But I Don’t Want to Be a MommyRon Mattocks
There’s been a whole lot of talk about dads of late — stay-at-home dads, out-of-work dads, marketing to dads, dads being more involved, and of course, dad bloggers. We’re the hot topic it would seem. Someone even made a remark to me that dads are the new moms. Yeah? Well don’t lump me in that group. I don’t want to be a mommy.
Sure, the cultural landscape has shifted for families partly as a result of the economic downturn and partly due to changing attitudes about fatherhood. In fact, this is something I understand on a very personal level, seen as how I lost my job and ended up becoming a stay-at-home dad (SAHD). Even so, just because my wife and I flip-flopped roles, that doesn’t mean I handed in my man card in the process.
Admittedly, that was a trap I fell into. I have experienced many changes to my life, but making that transition from provider to caregiver proved to be the toughest I have ever endured. It didn’t help that my ego had been crushed because I had been laid off from work. Prior to this I earned promotions and performance bonuses, which in turn, translated into a comfortable lifestyle that I could provide to my family.
Shallow as this may sound, these were the indicators by which I gauged my worth, both as a father and as a man. After becoming a full-time parent, however, all of those indicators were gone. I had nothing by which to rate myself, except maybe the number of consecutive days that I got the kids off to school on time, but then again, who really cared?
I struggled with this daily, traversing a regular cycle of anger and depression along the way. In time, though, I came to grips with my new non-traditional role (I even wrote a whole damn book about it actually) after realizing that 1) my family was depending on me to still provide for them only on another level, and 2) who I was should define what I do and not the other way around. Ultimately, I ended up gaining a new, more lasting self-confidence, knowing that I could handle full-time parenting free from external validation such as job reviews and raises as I had in the past.
Being a man is defined by action verbs — love, teach, defend, support — not nouns like, Vice President, blogger, or even father. Any swinging Richard can be a father, not all can act like one. The same, of course, can be said about women, well, except for the swinging Richard part. It’s about action verbs too, some of which can overlap with fathers, and some are unique only to the XX chromosome. (For some reason birthing a baby comes to mind.) We should be okay with this.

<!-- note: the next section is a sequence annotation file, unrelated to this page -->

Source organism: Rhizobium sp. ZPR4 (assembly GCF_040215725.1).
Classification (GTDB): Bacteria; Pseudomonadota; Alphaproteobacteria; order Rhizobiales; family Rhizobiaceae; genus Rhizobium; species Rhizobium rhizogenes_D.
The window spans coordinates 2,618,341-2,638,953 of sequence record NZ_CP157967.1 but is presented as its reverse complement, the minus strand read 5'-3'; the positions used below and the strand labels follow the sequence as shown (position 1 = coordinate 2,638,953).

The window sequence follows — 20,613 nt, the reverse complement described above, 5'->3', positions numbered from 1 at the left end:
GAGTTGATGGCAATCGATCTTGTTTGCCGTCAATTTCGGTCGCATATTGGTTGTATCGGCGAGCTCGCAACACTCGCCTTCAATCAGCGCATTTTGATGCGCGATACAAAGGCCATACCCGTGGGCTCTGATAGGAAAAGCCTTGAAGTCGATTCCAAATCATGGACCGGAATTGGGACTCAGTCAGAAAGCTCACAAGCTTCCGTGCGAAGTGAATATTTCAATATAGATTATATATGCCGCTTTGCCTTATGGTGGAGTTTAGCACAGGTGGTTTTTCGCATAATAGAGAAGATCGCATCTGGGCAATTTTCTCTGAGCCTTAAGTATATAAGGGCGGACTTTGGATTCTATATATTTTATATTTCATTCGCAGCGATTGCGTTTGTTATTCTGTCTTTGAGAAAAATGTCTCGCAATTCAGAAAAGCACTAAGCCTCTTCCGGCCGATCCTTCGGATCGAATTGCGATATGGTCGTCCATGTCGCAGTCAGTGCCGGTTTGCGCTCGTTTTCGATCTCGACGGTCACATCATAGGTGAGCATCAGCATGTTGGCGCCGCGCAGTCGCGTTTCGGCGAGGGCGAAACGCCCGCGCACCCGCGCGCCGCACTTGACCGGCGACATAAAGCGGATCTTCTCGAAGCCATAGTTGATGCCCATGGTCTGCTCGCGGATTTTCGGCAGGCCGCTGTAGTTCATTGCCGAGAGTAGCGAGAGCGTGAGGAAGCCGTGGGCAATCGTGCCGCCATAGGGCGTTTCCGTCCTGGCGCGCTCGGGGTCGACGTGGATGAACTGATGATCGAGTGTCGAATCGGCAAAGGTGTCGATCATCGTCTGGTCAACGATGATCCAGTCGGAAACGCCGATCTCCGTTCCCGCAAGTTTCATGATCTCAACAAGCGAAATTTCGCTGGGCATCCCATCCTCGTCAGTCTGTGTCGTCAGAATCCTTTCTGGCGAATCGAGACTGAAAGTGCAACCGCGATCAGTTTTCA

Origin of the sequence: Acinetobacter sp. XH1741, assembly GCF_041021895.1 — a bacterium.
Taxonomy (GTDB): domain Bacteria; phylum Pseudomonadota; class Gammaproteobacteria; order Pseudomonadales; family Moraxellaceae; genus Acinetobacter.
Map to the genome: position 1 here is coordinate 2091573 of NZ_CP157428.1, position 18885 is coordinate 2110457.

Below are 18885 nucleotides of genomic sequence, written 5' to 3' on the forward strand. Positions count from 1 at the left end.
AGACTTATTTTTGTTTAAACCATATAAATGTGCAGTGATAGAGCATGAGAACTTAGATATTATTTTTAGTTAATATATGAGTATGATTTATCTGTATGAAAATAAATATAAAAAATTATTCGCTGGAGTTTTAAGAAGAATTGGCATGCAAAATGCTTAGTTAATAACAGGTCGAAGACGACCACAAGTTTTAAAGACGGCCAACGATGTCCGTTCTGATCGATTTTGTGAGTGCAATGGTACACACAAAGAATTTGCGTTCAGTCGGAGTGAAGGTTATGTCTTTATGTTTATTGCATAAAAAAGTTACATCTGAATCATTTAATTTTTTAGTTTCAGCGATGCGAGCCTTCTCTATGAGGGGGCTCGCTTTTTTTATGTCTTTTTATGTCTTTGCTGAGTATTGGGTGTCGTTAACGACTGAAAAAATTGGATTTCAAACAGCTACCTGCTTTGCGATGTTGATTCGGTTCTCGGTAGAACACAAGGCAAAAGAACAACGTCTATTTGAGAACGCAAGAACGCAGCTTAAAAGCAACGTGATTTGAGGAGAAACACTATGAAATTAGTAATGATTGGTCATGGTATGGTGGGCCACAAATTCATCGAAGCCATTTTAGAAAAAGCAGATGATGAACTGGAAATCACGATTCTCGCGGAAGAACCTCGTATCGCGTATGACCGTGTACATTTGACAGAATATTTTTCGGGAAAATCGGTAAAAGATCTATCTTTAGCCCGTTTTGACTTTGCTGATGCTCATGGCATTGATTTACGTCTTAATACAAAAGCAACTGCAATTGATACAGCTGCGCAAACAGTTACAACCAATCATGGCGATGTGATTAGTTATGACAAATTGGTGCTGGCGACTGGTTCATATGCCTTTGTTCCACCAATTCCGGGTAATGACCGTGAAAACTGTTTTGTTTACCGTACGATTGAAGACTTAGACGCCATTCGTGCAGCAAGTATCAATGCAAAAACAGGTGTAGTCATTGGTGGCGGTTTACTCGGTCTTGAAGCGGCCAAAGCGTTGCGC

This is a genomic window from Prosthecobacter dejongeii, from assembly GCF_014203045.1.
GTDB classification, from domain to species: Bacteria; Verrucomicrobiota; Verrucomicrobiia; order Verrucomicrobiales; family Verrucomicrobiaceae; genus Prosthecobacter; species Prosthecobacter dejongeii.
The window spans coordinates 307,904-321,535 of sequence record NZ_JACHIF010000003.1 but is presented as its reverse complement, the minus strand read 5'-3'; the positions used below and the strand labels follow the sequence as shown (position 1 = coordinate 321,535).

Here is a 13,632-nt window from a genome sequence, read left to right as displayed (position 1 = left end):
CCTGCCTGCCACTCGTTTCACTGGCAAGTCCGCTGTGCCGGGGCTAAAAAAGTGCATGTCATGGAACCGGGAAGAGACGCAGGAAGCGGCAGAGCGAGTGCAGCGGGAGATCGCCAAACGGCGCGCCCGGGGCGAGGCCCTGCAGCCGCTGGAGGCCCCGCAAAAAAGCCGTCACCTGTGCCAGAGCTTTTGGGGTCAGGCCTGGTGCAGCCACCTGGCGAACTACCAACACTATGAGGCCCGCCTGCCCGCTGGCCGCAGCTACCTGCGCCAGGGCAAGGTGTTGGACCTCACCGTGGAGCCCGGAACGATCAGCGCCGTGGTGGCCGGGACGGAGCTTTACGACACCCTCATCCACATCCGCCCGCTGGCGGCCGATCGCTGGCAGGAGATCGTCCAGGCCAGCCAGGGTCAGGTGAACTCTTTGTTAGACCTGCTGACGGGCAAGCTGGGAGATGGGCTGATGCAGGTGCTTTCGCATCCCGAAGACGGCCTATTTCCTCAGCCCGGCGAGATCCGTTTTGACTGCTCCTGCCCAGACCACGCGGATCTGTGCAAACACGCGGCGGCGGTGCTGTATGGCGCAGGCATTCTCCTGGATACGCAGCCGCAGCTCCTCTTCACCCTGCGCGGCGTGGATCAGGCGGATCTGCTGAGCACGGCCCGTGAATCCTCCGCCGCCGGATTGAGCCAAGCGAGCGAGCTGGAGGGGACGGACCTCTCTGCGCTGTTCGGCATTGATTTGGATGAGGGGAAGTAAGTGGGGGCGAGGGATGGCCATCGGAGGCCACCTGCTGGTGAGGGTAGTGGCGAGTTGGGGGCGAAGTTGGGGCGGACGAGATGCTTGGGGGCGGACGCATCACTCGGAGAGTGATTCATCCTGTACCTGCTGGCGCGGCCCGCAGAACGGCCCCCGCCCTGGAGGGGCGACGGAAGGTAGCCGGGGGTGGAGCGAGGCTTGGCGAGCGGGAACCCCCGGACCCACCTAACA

Sometimes I wonder if, in our effort to promote the ideas of egalitarian parenting, we blur the line between the actual parenting duties and the innate gender differences that shape how men and women approach these duties. A father might teach his son how to share toys in a way that differs from how a mother would. Both are being parents in this scenario, but because the dad does so in his own way, it doesn’t mean he’s wrong.
And might I add here that there are moms out there who need to relinquish some of their parenting control and let dad do his part. I’ve had mothers tell me to my face, “It’s my way or the highway” when it comes to letting their husbands have a say in parenting matters. All this does is send a clear message to both the father and the child that dads are insignificant.
I think most of you would agree the opposite is true; dads are important, and it’s because they bring something different to the table. I read somewhere a quote that said, “Mothers see the world in relation to their kids, and fathers see their kids in relation to the world.” Roughly put another way, while mothers are nurturing their children in the world of now, fathers look to prepare their children for a harsher world that awaits them.
Granted, that may be a bit over-generalized, but after I thought about it for a while, these different approaches made sense to me. My personal parenting philosophy is built on the premise the greatest lesson I can teach my children how to make good choices in life by understanding that there are consequences, both good and bad, depending on what decision they finally make. If they have a firm grasp on this when they leave home, then I’ve done my job preparing them for the real world.
At the same time, however, there are moments when, as a dad, I might not be the best person for the job, and that should be okay too. For example, when my seven-year-old stepdaughter turns to me one day and asks, “Hey, Ron, how old were you when you first had your period?” I am perfectly capable of providing a mature, scientific answer to the question, but there’s no way I could never explain the emotional complexities that are involved with this topic.
So, no, I don’t want to be a mommy, and just because I stay at home with the kids (and have a blog), that doesn’t make me a mother or mean I have to parent like one or to their liking. I like being a dad. I like that what I have to offer my children is different from a mom. And I like that moms are there to offer what I can’t so my kids get the best of both worlds.
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Are there differences in parenting styles? If so, what do you think they are?